Disparities in assumptions profoundly influence how efficiently capital is deployed in the US economy. </pre>
How to Calculate Terminal Value2012-07-07T17:00:06Z2012-07-07T17:00:06Zdirkjanhttp://finance.dirkjanswagerman.nl/profiles/dirkjanfinance_public/How to Calculate Terminal Value<pre>
For an investment with a defined time horizon, such as a new-product launch, managers project annual cash flows for the life of the project, discounted at the cost of capital. However, capital investments without defined time horizons, such as corporate acquisitions, may generate returns indefinitely.
When cash flows cannot be projected in perpetuity, managers typically estimate a terminal value: the value of all cash flows beyond the period for which predictions are feasible. A terminal value can be quantified in several ways; the most common (used by 46% of respondents to the Association for Financial Professionals survey) is with a perpetuity formula. Here’s how it works:
First, estimate the cash flow that you can reasonably expect—stripping out extraordinary items such as one-off purchases or sales of fixed assets—in the final year for which forecasts are possible. Assume a growth rate for those cash flows in subsequent years. Then simply divide the final-year cash flow by the weighted-average cost of capital minus the assumed growth rate, as follows:
$\Large \text{TERMINAL VALUE} = \frac{\text{NORMALIZED FINAL YEAR CASH FLOW}}{\text{WACC}+\text{GROWTH RATE}}$
It’s critical to use a growth rate that you can expect will increase forever—typically 1% to 4%, roughly the long-term growth rate of the overall economy. A higher rate would be likely to cause the terminal value to overwhelm the valuation for the whole project. For example, over 50 years a $10 million cash flow growing at 10% becomes a $1 billion annual cash flow. In some cases, particularly industries in sustained secular decline, a zero or negative rate may be appropriate.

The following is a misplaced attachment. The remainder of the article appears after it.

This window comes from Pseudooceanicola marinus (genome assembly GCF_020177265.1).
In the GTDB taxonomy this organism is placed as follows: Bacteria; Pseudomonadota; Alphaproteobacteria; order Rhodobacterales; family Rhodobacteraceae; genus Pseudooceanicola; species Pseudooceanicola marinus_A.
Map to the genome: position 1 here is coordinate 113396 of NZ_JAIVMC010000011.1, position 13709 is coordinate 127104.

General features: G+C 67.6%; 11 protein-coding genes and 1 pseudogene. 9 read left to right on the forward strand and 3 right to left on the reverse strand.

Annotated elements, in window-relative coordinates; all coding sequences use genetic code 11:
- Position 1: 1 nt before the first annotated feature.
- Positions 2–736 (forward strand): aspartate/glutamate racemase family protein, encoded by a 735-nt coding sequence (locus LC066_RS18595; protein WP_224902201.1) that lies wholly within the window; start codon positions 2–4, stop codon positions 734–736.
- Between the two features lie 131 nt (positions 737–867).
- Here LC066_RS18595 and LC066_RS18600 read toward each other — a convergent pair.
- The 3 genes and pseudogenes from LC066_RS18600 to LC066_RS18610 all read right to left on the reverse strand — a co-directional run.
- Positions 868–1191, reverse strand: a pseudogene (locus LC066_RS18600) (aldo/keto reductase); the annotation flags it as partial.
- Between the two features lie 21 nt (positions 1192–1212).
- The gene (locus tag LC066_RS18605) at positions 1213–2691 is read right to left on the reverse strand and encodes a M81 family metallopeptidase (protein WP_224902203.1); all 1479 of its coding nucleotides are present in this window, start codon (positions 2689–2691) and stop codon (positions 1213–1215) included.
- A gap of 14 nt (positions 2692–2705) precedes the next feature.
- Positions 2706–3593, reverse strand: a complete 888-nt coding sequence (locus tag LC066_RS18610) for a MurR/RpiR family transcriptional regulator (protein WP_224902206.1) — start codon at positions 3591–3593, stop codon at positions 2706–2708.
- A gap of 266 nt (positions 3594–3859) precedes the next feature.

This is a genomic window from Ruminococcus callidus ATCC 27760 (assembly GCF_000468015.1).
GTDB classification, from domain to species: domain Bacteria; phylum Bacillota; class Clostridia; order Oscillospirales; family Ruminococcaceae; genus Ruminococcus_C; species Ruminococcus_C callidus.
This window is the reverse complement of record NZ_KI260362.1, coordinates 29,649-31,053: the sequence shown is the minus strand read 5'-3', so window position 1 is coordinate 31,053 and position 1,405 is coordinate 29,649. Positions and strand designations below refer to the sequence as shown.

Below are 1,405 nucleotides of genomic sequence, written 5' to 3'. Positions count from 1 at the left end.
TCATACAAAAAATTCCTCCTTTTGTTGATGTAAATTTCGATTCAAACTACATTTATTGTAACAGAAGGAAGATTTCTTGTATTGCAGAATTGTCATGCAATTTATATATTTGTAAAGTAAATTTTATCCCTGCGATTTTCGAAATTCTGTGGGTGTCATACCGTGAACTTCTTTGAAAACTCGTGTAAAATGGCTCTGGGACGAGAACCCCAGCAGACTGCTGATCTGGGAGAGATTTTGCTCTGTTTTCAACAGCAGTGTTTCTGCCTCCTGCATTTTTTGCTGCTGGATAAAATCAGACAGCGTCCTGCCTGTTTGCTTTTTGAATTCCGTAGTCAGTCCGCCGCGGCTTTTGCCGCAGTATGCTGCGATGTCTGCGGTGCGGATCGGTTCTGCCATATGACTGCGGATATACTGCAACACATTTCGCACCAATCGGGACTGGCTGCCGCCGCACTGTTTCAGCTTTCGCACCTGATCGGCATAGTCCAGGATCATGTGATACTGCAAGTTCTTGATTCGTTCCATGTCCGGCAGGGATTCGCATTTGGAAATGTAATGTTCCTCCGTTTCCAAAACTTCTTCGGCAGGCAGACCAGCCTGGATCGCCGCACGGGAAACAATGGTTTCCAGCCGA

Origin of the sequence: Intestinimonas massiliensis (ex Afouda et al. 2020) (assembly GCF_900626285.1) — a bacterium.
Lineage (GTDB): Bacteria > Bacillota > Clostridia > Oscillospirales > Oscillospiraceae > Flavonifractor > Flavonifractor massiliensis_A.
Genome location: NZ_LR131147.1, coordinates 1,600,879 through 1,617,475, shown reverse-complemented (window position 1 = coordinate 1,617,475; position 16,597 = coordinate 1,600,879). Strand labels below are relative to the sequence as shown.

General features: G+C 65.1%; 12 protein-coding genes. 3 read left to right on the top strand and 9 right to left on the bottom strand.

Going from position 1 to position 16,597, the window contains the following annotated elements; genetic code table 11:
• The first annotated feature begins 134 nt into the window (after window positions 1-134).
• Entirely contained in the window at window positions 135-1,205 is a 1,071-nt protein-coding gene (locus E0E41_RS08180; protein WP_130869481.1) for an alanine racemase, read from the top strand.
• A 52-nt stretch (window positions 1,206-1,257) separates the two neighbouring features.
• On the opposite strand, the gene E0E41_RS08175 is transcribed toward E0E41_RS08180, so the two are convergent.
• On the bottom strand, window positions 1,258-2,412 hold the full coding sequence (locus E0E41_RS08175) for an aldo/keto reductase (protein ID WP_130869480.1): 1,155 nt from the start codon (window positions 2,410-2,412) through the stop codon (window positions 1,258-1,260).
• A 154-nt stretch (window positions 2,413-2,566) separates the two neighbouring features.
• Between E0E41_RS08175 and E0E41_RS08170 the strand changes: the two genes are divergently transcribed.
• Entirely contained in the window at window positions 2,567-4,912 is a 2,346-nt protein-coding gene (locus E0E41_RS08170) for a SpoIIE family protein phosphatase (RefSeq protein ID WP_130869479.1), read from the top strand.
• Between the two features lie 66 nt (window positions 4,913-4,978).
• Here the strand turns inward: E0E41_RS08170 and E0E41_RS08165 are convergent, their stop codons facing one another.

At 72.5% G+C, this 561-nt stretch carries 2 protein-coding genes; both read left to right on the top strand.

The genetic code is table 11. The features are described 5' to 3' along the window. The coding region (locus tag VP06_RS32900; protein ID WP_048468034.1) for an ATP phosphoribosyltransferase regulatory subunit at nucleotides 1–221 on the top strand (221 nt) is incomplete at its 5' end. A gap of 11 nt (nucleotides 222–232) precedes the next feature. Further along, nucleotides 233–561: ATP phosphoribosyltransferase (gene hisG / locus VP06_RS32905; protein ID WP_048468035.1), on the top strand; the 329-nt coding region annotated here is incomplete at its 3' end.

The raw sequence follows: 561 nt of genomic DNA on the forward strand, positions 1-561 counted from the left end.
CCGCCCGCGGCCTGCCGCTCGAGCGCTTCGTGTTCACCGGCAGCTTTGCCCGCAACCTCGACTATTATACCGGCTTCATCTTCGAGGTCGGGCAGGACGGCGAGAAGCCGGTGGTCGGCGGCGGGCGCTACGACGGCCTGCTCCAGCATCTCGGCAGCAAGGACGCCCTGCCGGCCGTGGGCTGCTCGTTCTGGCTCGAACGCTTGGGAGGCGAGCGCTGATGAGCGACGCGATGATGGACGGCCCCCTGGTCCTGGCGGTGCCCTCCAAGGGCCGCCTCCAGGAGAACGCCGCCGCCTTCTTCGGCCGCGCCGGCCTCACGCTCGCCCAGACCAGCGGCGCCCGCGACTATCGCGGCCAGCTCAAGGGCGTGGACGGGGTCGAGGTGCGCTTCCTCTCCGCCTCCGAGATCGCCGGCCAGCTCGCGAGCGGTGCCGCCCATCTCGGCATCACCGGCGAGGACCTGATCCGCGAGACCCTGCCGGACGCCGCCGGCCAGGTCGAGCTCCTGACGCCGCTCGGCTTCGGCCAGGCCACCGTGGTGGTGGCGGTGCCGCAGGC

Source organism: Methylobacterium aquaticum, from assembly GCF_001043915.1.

HBR.ORG: To see how terminal-value growth assumptions affect a project’s overall value, try inputting different rates in the online tool at hbr.org/cost-of-capital.</pre>
CAPM2012-07-07T16:03:02Z2012-07-07T16:03:02Zdirkjanhttp://finance.dirkjanswagerman.nl/profiles/dirkjanfinance_public/CAPM<pre>
* Simultaneity: The discount rate depends on the standard deviation (risk) of the project. But value of the project depends on the discount rate again.
* Solution: Certainty equivalent version ([[Certainty Equivalent Cash Flow]]) of CAPM
* CAPM may not be the right model to value expected returns (ongoing academic debate)
* CAPM is not inconsistent with real options valuations as the CAPM can be used to value the underlying
* Required rate of return for a new venture:
$\LARGE r_{proj}$ = $\LARGE R_F + \beta_{proj}(r_M - r_F) + \text{Effort} + \text{Illiquidity}$</pre>
IRR2012-04-28T11:57:19Z2012-04-28T11:57:19Zdirkjanhttp://finance.dirkjanswagerman.nl/profiles/dirkjanfinance_public/IRR<pre>
The Internal Rate of Return (IRR) is the discount rate that delivers a [[Net Present Value (NPV)]] of zero for a series of future cash flows. It is an [[Discounted Cash Flow]] approach to valuation and investing. [[IRR]] and [[NPV]] are widely used to decide which investments should be undertaken, and which investments not to make. The IRR can be calculated by trial and error using the following expression: